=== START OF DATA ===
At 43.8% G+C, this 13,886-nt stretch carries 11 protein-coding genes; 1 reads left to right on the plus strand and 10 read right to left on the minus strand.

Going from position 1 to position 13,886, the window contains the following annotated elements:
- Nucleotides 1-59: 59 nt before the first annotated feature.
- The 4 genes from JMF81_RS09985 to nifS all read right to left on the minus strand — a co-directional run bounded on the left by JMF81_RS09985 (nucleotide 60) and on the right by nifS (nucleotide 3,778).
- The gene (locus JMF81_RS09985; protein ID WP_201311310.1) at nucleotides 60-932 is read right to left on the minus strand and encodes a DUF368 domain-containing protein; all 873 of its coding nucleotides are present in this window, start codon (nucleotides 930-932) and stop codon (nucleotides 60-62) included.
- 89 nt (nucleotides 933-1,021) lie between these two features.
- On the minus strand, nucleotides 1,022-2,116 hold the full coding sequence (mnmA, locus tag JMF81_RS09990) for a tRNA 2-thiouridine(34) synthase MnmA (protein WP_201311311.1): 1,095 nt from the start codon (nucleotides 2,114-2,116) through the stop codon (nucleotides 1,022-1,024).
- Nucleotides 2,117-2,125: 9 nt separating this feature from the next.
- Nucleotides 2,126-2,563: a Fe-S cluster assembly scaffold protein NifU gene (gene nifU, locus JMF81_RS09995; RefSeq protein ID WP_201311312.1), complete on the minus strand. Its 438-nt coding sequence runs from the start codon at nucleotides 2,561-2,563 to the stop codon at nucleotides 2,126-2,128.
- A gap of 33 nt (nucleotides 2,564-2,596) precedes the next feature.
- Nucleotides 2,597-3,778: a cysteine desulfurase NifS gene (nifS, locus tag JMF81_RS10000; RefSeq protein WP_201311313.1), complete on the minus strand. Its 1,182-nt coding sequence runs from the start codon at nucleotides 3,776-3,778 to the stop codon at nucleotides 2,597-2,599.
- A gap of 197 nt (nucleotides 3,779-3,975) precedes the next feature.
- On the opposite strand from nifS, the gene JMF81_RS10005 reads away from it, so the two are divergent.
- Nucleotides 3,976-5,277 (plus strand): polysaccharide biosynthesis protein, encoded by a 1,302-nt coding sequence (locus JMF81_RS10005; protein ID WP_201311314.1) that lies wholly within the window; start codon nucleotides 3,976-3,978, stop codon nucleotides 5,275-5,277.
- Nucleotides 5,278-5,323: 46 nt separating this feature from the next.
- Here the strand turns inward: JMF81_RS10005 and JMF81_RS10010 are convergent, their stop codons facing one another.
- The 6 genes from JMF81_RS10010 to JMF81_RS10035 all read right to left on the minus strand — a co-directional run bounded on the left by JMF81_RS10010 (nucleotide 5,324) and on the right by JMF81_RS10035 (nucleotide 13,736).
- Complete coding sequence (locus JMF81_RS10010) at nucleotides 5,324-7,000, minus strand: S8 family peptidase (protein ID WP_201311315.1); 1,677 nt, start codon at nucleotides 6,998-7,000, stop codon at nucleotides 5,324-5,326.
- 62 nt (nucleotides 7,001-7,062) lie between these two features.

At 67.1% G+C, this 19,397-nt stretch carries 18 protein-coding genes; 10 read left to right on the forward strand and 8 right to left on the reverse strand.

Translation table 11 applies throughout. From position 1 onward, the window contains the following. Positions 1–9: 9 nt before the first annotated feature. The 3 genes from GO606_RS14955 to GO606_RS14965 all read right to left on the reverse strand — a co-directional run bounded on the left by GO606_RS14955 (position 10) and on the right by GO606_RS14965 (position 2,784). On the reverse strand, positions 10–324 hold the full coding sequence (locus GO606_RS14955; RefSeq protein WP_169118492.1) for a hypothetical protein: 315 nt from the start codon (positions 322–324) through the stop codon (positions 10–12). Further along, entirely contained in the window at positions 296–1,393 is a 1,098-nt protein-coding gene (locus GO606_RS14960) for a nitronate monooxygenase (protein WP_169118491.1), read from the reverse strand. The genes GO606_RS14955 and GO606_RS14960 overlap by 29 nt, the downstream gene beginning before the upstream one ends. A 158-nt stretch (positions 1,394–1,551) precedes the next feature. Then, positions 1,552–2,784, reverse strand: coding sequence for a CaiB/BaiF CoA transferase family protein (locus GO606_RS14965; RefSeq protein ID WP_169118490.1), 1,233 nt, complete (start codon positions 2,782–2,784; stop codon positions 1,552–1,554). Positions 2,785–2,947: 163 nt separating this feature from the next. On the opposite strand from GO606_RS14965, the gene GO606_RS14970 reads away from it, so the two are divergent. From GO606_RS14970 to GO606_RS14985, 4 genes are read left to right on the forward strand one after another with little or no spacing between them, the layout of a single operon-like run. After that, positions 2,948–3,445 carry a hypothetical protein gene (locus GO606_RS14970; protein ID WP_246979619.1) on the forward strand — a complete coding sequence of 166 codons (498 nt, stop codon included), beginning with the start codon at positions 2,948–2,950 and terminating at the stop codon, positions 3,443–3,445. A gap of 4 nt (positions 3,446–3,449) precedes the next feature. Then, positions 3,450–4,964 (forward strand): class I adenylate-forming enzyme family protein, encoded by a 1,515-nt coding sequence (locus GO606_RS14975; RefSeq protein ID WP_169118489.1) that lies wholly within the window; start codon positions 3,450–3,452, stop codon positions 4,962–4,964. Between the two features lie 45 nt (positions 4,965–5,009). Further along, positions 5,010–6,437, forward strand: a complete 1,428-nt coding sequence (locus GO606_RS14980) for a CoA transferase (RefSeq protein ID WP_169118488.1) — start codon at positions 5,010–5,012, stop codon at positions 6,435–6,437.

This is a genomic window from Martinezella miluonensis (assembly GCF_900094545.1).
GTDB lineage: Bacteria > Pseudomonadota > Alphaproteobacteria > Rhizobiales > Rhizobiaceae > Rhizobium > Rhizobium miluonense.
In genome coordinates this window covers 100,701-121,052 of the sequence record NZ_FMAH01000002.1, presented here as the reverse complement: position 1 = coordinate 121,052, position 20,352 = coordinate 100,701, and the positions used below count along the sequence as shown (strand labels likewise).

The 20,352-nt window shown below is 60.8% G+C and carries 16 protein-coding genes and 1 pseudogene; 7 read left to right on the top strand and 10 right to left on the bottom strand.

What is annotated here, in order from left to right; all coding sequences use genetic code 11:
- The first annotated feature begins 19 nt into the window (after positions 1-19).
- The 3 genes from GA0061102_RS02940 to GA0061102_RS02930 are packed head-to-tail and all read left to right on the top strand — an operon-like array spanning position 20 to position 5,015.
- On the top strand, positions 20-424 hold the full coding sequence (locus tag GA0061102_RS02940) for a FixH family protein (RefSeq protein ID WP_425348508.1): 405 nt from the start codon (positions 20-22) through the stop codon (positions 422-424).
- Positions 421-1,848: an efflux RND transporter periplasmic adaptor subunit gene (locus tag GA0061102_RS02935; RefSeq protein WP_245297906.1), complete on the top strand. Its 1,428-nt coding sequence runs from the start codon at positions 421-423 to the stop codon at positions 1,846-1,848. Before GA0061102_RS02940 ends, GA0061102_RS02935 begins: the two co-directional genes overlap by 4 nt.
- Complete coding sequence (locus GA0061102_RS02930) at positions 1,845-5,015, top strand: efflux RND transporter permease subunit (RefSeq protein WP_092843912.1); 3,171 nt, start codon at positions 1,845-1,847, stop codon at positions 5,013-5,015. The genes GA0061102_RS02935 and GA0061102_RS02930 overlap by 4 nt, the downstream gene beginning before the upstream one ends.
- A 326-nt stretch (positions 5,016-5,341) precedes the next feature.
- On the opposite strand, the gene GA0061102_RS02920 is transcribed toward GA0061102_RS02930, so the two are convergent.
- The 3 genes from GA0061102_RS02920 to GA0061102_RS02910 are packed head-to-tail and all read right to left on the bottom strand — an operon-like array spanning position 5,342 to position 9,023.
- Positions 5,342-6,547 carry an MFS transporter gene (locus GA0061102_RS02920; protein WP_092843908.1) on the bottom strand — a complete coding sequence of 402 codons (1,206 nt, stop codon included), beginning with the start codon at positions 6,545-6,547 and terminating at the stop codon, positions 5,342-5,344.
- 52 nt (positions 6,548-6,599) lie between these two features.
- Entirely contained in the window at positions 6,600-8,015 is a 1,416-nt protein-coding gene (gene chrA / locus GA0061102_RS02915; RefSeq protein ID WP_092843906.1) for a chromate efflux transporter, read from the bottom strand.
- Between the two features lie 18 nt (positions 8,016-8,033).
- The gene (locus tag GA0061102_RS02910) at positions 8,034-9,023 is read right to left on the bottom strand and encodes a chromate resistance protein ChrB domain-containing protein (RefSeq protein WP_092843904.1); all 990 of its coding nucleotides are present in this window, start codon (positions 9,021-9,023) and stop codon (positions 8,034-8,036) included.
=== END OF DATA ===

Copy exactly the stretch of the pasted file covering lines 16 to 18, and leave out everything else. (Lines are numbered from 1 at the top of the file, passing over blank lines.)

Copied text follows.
- Here the strand turns inward: JMF81_RS10005 and JMF81_RS10010 are convergent, their stop codons facing one another.
- The 6 genes from JMF81_RS10010 to JMF81_RS10035 all read right to left on the minus strand — a co-directional run bounded on the left by JMF81_RS10010 (nucleotide 5,324) and on the right by JMF81_RS10035 (nucleotide 13,736).
- Complete coding sequence (locus JMF81_RS10010) at nucleotides 5,324-7,000, minus strand: S8 family peptidase (protein ID WP_201311315.1); 1,677 nt, start codon at nucleotides 6,998-7,000, stop codon at nucleotides 5,324-5,326.